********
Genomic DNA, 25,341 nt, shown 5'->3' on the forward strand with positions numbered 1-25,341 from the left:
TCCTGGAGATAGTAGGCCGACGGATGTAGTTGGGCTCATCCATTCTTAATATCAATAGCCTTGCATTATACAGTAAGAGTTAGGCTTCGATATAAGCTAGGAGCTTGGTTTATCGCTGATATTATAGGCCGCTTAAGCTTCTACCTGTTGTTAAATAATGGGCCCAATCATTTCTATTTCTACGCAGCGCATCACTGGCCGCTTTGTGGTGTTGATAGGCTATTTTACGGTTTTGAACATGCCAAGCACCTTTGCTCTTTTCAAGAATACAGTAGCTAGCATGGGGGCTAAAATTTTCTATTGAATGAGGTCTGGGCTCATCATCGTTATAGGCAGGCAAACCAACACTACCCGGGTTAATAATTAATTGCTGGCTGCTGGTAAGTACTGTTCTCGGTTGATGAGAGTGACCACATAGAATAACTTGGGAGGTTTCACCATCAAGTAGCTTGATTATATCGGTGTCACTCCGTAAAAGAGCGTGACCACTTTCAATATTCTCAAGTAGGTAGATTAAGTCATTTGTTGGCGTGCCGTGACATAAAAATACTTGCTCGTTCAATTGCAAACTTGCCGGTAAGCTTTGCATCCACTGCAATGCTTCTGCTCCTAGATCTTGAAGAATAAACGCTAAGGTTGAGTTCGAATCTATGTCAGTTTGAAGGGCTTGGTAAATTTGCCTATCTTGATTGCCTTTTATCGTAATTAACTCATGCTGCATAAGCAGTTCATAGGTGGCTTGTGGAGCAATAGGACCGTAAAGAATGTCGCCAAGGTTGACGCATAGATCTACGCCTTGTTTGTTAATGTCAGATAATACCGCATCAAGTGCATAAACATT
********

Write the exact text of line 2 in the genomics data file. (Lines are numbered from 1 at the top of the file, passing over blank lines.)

TCCTGGAGATAGTAGGCCGACGGATGTAGTTGGGCTCATCCATTCTTAATATCAATAGCCTTGCATTATACAGTAAGAGTTAGGCTTCGATATAAGCTAGGAGCTTGGTTTATCGCTGATATTATAGGCCGCTTAAGCTTCTACCTGTTGTTAAATAATGGGCCCAATCATTTCTATTTCTACGCAGCGCATCACTGGCCGCTTTGTGGTGTTGATAGGCTATTTTACGGTTTTGAACATGCCAAGCACCTTTGCTCTTTTCAAGAATACAGTAGCTAGCATGGGGGCTAAAATTTTCTATTGAATGAGGTCTGGGCTCATCATCGTTATAGGCAGGCAAACCAACACTACCCGGGTTAATAATTAATTGCTGGCTGCTGGTAAGTACTGTTCTCGGTTGATGAGAGTGACCACATAGAATAACTTGGGAGGTTTCACCATCAAGTAGCTTGATTATATCGGTGTCACTCCGTAAAAGAGCGTGACCACTTTCAATATTCTCAAGTAGGTAGATTAAGTCATTTGTTGGCGTGCCGTGACATAAAAATACTTGCTCGTTCAATTGCAAACTTGCCGGTAAGCTTTGCATCCACTGCAATGCTTCTGCTCCTAGATCTTGAAGAATAAACGCTAAGGTTGAGTTCGAATCTATGTCAGTTTGAAGGGCTTGGTAAATTTGCCTATCTTGATTGCCTTTTATCGTAATTAACTCATGCTGCATAAGCAGTTCATAGGTGGCTTGTGGAGCAATAGGACCGTAAAGAATGTCGCCAAGGTTGACGCATAGATCTACGCCTTGTTTGTTAATGTCAGATAATACCGCATCAAGTGCATAAACATT